As we gear up for the premiere of the boundary-pushing, action-sports movie, Bending Colours, we speak to South African surfer Jordy Smith about starring in his own movie, travelling the globe in search of perfect waves and working with director Kai Neville…
How was It teaming up with Kai Neville again after working together on Modern Collective? Was the pressure on to excel yourselves?
It had a lot of expectations to live up to. Coming back, we wanted to do things bigger and better.
Why did you specifically want to work with Kai again?
Because he knows exactly what he wants and he knows the style that I wanted in the film. There ain't a better man on Earth to film and direct my movie.
Tell us about your Bending Colours co-star, Julian Wilson…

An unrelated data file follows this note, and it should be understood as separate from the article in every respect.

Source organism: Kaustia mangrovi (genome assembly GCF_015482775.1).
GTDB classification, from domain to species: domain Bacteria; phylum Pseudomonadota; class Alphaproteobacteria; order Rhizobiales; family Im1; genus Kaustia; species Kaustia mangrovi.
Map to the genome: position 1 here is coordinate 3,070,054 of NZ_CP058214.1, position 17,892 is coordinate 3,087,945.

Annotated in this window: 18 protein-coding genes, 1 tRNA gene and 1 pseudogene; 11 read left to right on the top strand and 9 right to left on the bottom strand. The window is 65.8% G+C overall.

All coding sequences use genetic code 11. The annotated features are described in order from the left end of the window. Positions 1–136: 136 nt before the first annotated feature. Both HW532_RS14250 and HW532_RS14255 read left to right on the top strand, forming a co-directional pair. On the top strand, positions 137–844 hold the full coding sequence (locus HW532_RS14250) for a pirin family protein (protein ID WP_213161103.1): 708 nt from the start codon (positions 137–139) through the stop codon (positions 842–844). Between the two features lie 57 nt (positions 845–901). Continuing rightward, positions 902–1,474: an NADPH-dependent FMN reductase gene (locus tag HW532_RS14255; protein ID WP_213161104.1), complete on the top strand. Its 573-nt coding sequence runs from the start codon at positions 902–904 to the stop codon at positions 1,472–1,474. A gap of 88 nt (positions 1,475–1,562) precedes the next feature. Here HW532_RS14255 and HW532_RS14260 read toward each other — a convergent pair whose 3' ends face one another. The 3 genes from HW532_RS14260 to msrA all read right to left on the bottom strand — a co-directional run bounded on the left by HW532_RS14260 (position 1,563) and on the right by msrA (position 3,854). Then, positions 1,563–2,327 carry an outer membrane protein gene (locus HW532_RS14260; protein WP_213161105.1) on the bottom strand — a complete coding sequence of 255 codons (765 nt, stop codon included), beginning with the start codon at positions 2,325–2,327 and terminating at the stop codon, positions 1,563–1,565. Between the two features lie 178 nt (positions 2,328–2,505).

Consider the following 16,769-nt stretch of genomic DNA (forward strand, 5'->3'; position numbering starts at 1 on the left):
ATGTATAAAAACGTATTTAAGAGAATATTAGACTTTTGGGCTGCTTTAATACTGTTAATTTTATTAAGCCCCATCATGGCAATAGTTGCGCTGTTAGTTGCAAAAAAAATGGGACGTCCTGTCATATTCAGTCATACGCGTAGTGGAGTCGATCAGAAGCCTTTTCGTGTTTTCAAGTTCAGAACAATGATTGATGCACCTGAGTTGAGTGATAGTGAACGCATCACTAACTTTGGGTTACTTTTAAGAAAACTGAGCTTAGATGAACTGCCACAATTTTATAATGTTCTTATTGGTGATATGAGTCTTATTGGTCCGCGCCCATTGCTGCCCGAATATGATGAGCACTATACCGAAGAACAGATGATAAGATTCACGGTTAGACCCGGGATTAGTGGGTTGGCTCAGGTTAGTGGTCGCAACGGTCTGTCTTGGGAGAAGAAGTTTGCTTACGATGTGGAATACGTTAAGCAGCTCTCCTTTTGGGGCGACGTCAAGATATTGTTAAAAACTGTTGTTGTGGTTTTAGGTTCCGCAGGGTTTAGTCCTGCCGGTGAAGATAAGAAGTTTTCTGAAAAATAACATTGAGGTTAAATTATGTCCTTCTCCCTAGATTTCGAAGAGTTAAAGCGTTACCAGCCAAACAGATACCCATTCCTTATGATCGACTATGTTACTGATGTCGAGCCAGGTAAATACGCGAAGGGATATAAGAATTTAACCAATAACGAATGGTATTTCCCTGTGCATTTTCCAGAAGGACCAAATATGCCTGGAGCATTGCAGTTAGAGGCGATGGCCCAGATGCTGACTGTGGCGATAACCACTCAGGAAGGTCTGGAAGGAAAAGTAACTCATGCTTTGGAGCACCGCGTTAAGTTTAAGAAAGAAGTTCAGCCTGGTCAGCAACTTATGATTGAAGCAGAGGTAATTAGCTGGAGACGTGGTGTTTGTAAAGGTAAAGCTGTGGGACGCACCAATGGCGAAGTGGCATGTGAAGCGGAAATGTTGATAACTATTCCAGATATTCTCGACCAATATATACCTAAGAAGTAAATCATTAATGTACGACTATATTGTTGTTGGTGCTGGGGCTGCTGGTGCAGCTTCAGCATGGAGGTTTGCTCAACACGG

I had Julian come along on the trip because I figured this would be the kind of wave where he would excel, the sort of wave that suits his jam. He definitely delivered everything I expected and more.
Is it true that you spent up to ten hours a day surfing while making the movie?
It's true, baby! Ten hours every day and, yeah, it was draining. I can definitely relax for a little bit now. I got a whole bunch of healing to do because I got really cut up on the rocks.
What locations did Bending Colours take you to?
We've been to Indonesia, Australia, Cape Town in South Africa, Reunion, Tahiti, a little slice of Puerto Rico, France and Hawaii.
What about the title? Where did that come from?
Bending Colours to me is the bending of the ocean, the bending of the waves. You know, when you’re turning with your board through the water, so many different colours bend and blend. The water turns from blue to white and you get all different kinds of coloured water. You could get brown and milky water in Bali or some of the bluest water in Reunion. Water and colours bend, so Bending Colours.